Thursday, 28 February 2013

Local History - Riches Before Oil

As a child at junior school I was taken on a trip to a local roman ford. There we found some pottery which the teacher, an amateur archaeologist, took to the old Bedford Museum on the Embankment for identification. We also learned why the home counties village we lived in had schools named after well known figures from Scots history namely Robert Bruce and John Balliol (click here to find out).  From then on I was hooked!

Ever since understanding the history of various places we've lived in or visited has always proved interesting and thought provoking. Whitchurch, Hampshire is smaller than several nearby villages but has a town charter, our estate in West Molesey was built on a former horse racing track and Bahrain was once the thriving trading civilisation of Dilmun and possibly the Garden of Eden!

The Lookout Tower
Last weekend found us in the emirate of Ras Al Khaimah looking for a geocache that had escaped us on a previous visit. Close to our goal we stopped to tick off a few other caches, the first of which was located near a lookout tower. These rather Portuguese looking towers are common in the Northern Emirates where pirates and marauders were once frequent unwelcome visitors. They are usually round, constructed of coral stone and date palm logs covered with a reddish plaster finish. This one was not particularly tall but being built on a slight mound was probably sufficiently high in this flat landscape below the mountains to enable a good view out to the Arabian Gulf. Today even from ground level you can see the buildings of RAK City just a few miles away on the coast.

Circular Ruins
A few hundred metres further on there was a poorly fenced area containing the cleaned up foundations of yet another circular building. This would have been much much bigger. We wondered what it had been, there was no signage but someone had obviously been conducting an archaeological dig recently. And, as we drove towards the mountains, more ruins could be seen unfenced, simply partially obscured by the scrubby thorn bushes.
Steep Steps
Our next stop was to hunt for the Sheba's Palace cache. At the back of the village of Shimal,  a steep set of modern steps petered out into a gravelly goat track up to a curved rocky promontory. We were glad to have come here in the winter as it was hot work climbing up in the full sun. There were goat remains is several places, it was obviously a popular haunt for the local herd. As we rounded the corner we could see the ruined walls and what looked like someone's tomb on one arm of the rock. The latter had a barbed wire fence and the remains of Emirati flags flying at each corner. From the other arm  there were great views out over the flat land to the city and the sea beyond despite the somewhat dusty haze.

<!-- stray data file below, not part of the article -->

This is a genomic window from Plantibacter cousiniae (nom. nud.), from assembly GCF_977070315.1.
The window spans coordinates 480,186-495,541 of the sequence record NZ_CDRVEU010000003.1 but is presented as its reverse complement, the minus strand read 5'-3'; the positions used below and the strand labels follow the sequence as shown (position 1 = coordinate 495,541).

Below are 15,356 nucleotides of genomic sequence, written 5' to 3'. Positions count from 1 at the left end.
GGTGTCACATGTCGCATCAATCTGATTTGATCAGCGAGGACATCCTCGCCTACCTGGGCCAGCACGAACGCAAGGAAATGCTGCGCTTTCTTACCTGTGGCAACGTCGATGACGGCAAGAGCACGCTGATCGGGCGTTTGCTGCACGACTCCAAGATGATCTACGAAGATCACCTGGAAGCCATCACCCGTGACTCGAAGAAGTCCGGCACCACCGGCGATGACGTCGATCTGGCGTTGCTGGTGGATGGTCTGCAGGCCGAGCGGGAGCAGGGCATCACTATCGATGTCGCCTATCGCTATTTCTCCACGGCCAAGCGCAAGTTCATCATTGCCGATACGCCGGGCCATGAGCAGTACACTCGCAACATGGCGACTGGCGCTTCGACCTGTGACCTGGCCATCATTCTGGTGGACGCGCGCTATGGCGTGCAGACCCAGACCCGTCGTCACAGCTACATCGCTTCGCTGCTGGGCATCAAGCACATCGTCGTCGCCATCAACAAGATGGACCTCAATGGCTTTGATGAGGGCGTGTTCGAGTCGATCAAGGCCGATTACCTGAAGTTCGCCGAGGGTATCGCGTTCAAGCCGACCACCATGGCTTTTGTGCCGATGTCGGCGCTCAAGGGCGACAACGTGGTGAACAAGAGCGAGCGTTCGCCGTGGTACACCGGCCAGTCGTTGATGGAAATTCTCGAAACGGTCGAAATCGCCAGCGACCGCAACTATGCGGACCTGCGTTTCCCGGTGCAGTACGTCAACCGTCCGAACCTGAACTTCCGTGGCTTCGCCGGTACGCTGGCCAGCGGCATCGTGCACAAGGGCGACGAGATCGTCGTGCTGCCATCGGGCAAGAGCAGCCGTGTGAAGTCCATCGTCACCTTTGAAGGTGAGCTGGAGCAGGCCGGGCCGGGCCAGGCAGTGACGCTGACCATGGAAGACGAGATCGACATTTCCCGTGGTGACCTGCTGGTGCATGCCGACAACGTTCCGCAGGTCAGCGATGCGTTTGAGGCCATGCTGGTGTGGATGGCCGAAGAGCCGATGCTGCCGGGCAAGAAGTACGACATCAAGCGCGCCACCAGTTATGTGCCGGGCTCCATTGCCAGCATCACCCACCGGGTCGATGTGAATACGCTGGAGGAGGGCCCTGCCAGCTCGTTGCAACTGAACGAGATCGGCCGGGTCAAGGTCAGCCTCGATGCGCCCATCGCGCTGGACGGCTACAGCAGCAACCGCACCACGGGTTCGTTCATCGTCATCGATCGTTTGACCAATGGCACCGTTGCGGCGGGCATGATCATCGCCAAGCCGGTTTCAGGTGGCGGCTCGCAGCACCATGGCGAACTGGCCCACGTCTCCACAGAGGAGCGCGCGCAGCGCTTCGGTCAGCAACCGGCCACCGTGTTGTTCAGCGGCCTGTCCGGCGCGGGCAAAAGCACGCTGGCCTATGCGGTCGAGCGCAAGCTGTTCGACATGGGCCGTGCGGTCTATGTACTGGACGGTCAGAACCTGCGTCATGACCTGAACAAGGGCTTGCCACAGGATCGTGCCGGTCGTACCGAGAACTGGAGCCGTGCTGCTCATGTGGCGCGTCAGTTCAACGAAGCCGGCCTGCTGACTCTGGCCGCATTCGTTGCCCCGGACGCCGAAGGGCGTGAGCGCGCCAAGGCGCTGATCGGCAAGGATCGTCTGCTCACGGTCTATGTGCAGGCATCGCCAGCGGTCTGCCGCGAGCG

Who was this Sheba? Well from the cache description we gathered this was not The Queen of Sheba  (10th century BC) who ruled what is today known as Yemen but a more modern female ruler as this hilltop settlement possibly dates back only to the 14th century. However back home and curious I found an article in The National in which a local historian Dr Seray says from pottery evidence it was most likely an 18th century Portuguese built fort as they occupied this area known then as Julfar.

The Tomb
The locals actually call the site as Qasr al Zabba, the palace of al Zabba or Queen Zenobia. Zenobia, the warrior queen of the Roman colony of Palmyra, in what is now Syria, ruled from about 267 to 272AD. She conquered several of Rome's eastern provinces before she was defeated by the emperor Aurelian. Apparently the term 'Zabba' refers to a masculinised woman, so perhaps there was a local woman ruler here who was tough like a man, and hence was nicknamed by the settlers here as al Zabba. As Dr Seray says "it was not the most flattering of titles". Sheba or Zabba or simply a Portuguese fort? I'll leave to up to you to decide. Whatever its a fascinating piece of history in a land where most things seem to post-date oil.

Sheba's Hilltop Fort
Further on still in Wadi Hagil there is an abandoned village where pottery was once made however we failed to find the access track last weekend. I have since been provided with not just directions but also some pictures from twenty years ago so we will soon be making another trip north to this interesting corner of the UAE.  Meanwhile ceramics are still big down in the modern city with one of the larger local firms being the eponymous RAK Ceramics makers of tiles, sanitary ware and crockery! RAK may be poor compared to its oil rich cousins further south but its ancient past is a fascinating wealth of history for those who care to venture off the tarmac.


Modern RAK in the distance

Qasr al Zabba the palace of al Zabba or Queen Zenobia. Zenobia, the warrior queen of the Roman colony of Palmyra, in what is now Syria, ruled from about 267 to 272AD. She conquered several of Rome's eastern provinces before she was defeated by the emperor Aurelian. "The term 'Zabba' refers to a masculinised woman, so perhaps there was a local woman ruler here who was tough like a man, and hence was nicknamed by the settlers here as al Zabba, - See more at: http://www.thenational.ae/news/uae-news/palace-of-myths-and-legends#full